Tag: Mavericks Spurs

Rick Carlisle defends choice not to play Beaubois, because everyone else was so good

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Mavericks coach Rick Carlisle went with what he trusted over what had worked for key stretches of game six against the Spurs, and for the series. Rodrigue Beaubois sat for five games, and when he did get meaningful minutes in game six — and played well — he still sat in the fourth quarter. It didn’t work. Dallas is fishing, or golfing, or whatever summer analogy you wish to go with.

When things go wrong, the coach gets second guessed. But let’s give the man some credit — Carlisle went on ESPN Radio in Dallas, took the criticism and defended his decisions.

Look, when you lose, there are no right decisions and that’s something that I accept with this position and being the head coach of this team.  The decision to go with Jason Terry to me was the right decision because here is a guy that has been a fourth quarter producer in a big way for this franchise for a long time.  I believe he earned the right to be out there.  In game four, he scored 13 points in the fourth quarter which kept us in the game and got us to within two.  He got in there, we played fairly well, and stayed right there.  Then when it slipped away a little bit it was late in the quarter and that’s when I went with Roddy.  Look, looking back, when you lose, it’s not gonna be the right decision and I accept that…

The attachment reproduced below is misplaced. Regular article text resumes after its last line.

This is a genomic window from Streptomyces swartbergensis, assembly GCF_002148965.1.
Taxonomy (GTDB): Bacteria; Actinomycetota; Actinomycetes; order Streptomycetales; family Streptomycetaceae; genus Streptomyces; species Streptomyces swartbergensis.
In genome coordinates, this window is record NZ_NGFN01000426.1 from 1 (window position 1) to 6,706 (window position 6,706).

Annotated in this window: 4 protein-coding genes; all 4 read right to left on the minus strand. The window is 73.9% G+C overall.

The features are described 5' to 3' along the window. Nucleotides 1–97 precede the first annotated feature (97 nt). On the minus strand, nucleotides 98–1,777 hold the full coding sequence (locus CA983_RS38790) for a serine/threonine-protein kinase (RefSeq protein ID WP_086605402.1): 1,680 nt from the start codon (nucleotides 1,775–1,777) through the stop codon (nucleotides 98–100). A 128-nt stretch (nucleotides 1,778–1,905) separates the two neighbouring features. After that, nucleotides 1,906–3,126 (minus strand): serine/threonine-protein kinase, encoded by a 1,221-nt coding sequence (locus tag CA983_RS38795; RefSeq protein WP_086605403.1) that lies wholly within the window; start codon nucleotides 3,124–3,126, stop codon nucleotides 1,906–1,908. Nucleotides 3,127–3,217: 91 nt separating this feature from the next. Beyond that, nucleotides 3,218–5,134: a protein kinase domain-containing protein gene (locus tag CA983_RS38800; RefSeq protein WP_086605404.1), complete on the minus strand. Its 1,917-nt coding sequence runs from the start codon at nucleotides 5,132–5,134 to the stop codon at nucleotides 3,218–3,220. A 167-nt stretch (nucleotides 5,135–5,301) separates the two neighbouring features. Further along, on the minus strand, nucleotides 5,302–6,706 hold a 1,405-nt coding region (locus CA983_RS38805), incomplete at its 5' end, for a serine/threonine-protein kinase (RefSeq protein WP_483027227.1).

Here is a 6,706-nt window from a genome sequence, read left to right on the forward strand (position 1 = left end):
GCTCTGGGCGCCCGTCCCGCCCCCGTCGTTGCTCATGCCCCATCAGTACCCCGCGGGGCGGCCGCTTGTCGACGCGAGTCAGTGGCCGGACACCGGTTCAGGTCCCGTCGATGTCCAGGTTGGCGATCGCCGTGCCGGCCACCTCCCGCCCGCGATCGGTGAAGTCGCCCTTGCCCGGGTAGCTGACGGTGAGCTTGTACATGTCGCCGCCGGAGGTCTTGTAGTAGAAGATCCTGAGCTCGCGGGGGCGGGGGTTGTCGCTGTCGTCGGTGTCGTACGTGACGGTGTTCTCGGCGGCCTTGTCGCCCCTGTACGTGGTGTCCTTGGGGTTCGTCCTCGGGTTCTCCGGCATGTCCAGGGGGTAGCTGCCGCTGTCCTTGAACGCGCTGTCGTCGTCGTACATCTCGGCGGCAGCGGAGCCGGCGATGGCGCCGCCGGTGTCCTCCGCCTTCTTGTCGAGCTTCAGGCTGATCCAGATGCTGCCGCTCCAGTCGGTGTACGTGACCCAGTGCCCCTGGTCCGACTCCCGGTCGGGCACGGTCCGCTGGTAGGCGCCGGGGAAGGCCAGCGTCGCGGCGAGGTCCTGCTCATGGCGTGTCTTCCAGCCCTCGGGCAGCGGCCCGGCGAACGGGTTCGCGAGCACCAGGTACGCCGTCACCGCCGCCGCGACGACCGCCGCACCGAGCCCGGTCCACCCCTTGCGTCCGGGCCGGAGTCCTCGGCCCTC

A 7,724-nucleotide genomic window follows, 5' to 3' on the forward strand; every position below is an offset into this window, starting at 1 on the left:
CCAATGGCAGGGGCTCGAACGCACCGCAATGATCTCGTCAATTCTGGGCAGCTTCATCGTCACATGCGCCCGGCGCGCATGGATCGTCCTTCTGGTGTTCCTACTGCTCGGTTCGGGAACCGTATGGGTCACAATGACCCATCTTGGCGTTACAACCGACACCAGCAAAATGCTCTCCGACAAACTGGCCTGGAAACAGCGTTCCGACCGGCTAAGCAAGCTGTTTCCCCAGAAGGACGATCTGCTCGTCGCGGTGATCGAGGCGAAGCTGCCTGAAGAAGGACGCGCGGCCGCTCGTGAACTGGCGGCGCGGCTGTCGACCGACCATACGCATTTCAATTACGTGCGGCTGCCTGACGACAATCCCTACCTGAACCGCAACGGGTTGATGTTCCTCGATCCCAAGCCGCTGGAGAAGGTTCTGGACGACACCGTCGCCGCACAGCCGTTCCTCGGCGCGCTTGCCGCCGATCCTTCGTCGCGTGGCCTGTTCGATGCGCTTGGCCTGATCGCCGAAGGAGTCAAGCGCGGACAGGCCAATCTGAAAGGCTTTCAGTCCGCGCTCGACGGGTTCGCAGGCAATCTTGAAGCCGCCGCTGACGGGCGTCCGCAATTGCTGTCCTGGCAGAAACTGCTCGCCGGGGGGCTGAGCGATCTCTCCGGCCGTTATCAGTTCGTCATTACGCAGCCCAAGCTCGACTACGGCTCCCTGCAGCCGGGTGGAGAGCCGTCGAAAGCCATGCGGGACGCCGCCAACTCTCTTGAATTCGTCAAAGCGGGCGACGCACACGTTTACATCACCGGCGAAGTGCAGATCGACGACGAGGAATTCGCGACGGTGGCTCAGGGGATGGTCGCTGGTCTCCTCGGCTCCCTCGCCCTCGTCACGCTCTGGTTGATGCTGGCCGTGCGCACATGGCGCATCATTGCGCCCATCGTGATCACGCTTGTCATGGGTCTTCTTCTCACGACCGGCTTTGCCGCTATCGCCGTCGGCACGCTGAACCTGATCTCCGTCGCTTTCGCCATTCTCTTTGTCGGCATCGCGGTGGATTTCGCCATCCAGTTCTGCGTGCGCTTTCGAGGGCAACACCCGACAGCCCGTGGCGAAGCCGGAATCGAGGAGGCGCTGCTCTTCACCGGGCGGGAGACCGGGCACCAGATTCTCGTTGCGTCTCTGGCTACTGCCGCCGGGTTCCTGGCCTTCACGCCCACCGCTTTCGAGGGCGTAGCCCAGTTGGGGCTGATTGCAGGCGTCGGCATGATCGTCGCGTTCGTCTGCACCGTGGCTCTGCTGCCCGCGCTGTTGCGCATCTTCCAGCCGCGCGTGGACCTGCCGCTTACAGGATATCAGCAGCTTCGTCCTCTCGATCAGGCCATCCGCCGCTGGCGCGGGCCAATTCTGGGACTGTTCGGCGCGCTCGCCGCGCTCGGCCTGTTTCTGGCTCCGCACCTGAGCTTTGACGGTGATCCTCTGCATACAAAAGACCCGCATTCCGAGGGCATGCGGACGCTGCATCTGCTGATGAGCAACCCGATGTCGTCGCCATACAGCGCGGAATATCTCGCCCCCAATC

“He was our third point guard on the depth chart behind (Jason) Kidd and (J.J.) Barea.  Barea had been by far the most effective point guard.  Don’t forget in games three and four, Barea played at a high level.  Scored 14 points in game three and was an impact player and by the way was a guy that probably won the series for us last year against those guys.  Roddy is the third two guard behind Butler and (Jason) Terry.  You had to find the right situation to play him and I had told him ‘hey, be ready.’  If we need a spark, if we need some energy, dah dah dah dah dah dah, that’s exactly what happened.  It’s an easy argument to make, but you have some veteran guys who have carried the weight for your team and have proven they can do it in the playoffs through the years.  That’s kinda where it’s at.  There are finite number of minutes and only a certain number of players.  Now, his performance last night may well change the thinking of the club going forward, but at present the dynamics of the team and the roster are such that I’m telling you what my thinking was and making a point that it’s easier said than done.  I’m agreeing that the second guess can easily be made.

Check out the whole interview. Carlisle defends the play of Kidd, the play of Nowitzki (who doesn’t really need defending, he was the least of Dallas’ problems).

You get the feeling next year, the allotted minutes among Dallas guards will be different.